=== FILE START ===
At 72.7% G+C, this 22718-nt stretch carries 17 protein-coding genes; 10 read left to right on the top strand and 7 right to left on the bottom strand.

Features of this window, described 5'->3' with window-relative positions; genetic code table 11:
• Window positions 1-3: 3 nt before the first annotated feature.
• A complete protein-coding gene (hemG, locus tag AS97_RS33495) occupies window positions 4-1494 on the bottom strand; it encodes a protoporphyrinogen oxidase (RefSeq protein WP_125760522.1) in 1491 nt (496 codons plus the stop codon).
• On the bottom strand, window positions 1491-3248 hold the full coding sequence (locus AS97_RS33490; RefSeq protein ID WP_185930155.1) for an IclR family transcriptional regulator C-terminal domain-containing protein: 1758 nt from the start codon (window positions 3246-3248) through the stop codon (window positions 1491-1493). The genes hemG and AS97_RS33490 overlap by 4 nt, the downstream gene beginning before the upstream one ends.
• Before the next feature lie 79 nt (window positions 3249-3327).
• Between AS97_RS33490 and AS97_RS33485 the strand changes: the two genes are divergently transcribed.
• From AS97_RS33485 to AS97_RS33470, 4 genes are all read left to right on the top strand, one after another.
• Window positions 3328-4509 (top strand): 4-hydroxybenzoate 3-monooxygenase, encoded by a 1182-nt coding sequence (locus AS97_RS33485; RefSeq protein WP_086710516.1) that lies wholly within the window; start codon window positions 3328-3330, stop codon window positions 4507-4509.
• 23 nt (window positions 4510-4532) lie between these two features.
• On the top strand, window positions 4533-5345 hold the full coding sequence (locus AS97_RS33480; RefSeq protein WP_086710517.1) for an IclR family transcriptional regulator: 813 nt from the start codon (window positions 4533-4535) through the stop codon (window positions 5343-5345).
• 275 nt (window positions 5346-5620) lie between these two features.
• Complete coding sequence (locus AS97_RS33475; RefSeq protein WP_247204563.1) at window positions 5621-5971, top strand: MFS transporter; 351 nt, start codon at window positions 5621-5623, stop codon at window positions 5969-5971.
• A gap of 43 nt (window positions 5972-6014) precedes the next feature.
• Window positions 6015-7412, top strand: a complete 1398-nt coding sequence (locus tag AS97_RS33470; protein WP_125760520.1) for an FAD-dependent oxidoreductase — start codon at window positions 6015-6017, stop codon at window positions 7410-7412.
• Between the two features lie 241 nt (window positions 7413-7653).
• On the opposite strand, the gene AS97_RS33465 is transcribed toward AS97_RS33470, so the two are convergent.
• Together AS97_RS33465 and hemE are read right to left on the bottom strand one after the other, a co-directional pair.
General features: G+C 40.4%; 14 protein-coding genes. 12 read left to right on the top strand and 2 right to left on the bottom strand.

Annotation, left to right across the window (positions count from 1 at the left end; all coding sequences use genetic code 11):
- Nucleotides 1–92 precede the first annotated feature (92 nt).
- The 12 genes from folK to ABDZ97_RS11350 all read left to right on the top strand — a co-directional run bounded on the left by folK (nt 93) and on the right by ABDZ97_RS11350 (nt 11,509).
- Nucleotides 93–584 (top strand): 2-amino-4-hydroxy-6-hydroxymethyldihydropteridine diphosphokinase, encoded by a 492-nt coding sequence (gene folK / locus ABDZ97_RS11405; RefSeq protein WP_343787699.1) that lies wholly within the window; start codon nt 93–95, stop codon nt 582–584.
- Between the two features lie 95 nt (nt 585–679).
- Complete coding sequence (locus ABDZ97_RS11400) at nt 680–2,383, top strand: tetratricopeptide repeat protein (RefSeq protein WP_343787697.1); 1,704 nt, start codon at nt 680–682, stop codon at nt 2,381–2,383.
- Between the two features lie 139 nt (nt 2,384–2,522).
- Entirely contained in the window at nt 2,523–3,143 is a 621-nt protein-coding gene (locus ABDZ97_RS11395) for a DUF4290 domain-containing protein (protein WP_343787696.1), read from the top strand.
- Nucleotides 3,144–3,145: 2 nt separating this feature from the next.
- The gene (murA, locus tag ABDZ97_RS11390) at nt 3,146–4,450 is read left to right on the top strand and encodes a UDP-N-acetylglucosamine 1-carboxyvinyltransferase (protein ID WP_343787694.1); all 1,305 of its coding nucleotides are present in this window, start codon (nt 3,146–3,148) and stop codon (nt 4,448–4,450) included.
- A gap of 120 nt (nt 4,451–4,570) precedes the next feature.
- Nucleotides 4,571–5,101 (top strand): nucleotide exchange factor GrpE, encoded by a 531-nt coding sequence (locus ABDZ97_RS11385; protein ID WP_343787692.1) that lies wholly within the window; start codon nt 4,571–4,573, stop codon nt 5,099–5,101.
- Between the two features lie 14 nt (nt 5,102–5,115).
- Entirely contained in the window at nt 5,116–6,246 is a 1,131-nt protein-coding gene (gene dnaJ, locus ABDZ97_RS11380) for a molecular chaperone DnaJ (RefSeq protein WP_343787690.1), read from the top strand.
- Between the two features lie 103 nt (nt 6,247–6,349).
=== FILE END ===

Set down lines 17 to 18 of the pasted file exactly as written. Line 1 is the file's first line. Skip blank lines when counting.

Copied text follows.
• On the opposite strand, the gene AS97_RS33465 is transcribed toward AS97_RS33470, so the two are convergent.
• Together AS97_RS33465 and hemE are read right to left on the bottom strand one after the other, a co-directional pair.